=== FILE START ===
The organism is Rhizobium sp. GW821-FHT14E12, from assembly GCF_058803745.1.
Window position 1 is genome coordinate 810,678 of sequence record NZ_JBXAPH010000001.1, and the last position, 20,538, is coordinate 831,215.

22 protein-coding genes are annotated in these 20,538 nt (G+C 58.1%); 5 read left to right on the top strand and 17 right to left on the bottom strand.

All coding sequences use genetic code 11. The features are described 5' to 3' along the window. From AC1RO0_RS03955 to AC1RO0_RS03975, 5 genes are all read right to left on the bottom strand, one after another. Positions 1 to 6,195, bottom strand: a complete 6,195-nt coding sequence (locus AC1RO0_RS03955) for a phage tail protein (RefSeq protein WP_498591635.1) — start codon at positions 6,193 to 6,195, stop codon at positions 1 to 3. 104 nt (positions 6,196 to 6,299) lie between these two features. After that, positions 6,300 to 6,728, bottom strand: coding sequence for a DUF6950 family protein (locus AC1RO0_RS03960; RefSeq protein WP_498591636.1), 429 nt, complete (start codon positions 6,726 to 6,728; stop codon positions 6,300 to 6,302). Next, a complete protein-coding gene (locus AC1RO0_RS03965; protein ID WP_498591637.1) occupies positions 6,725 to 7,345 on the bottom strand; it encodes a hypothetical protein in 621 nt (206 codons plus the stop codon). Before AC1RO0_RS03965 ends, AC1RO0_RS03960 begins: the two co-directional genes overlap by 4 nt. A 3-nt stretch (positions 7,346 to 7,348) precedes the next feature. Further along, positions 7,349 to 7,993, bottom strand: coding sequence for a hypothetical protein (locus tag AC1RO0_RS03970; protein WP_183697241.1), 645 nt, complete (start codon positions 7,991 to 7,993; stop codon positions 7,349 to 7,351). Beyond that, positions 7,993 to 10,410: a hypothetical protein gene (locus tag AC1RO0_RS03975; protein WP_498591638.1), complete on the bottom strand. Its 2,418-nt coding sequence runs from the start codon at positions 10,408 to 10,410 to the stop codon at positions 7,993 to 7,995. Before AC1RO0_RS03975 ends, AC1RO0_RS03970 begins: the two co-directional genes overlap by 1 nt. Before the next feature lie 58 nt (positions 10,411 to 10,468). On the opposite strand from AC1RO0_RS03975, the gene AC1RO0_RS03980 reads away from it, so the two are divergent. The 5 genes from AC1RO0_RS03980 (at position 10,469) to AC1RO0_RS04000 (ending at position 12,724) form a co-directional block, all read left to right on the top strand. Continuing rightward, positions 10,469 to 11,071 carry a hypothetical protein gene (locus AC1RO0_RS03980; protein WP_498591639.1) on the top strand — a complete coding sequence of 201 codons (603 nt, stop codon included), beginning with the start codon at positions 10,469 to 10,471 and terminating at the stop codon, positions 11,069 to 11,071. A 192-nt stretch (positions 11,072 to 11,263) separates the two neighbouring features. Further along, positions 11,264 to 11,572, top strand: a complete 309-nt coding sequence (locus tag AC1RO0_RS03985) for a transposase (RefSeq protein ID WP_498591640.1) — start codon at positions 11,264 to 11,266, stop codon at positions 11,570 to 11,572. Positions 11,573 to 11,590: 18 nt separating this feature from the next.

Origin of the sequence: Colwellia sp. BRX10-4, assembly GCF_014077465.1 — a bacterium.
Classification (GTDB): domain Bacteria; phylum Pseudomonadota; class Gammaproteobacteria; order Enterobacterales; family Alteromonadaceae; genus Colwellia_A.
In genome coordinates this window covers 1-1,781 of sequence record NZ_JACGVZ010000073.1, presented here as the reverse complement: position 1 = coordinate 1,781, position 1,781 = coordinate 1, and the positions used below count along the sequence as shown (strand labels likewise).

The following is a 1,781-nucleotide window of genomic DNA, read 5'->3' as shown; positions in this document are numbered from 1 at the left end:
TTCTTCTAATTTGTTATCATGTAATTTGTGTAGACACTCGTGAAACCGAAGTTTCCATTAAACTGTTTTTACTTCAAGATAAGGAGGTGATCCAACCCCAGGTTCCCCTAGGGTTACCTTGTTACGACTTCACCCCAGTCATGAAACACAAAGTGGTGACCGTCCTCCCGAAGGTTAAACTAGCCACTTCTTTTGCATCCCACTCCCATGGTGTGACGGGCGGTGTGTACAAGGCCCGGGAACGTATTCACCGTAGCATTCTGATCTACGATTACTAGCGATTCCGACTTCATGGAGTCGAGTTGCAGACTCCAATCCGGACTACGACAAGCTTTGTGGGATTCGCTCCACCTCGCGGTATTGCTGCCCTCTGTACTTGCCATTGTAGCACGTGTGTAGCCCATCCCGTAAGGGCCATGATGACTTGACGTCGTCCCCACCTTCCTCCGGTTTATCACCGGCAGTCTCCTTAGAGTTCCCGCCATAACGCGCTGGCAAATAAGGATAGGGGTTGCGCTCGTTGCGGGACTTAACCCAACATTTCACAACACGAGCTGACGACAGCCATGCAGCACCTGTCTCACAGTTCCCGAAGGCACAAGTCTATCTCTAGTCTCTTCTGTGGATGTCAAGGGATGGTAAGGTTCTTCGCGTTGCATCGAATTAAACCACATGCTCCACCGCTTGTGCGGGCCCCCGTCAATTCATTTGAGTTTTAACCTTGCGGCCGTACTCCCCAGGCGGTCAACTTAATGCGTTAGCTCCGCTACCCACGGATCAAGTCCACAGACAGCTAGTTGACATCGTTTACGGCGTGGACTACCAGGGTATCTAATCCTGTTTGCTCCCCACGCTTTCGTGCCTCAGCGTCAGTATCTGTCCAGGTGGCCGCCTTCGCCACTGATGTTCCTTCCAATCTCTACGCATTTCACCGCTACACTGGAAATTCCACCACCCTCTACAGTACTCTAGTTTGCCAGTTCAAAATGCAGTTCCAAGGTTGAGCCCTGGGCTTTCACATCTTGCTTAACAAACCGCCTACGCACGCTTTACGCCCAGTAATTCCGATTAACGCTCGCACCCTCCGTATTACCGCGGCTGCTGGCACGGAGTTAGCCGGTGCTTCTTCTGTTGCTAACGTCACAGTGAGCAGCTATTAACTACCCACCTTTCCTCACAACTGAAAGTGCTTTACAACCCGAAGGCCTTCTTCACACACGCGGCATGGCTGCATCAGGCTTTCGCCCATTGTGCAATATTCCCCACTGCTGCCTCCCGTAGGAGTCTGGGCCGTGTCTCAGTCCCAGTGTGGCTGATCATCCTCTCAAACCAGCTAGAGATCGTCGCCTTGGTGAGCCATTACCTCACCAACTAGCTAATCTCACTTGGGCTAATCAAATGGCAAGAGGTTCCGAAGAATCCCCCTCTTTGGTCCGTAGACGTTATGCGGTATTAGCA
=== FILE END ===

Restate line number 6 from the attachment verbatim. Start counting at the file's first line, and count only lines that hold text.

Classification (GTDB): domain Bacteria; phylum Pseudomonadota; class Gammaproteobacteria; order Enterobacterales; family Alteromonadaceae; genus Colwellia_A.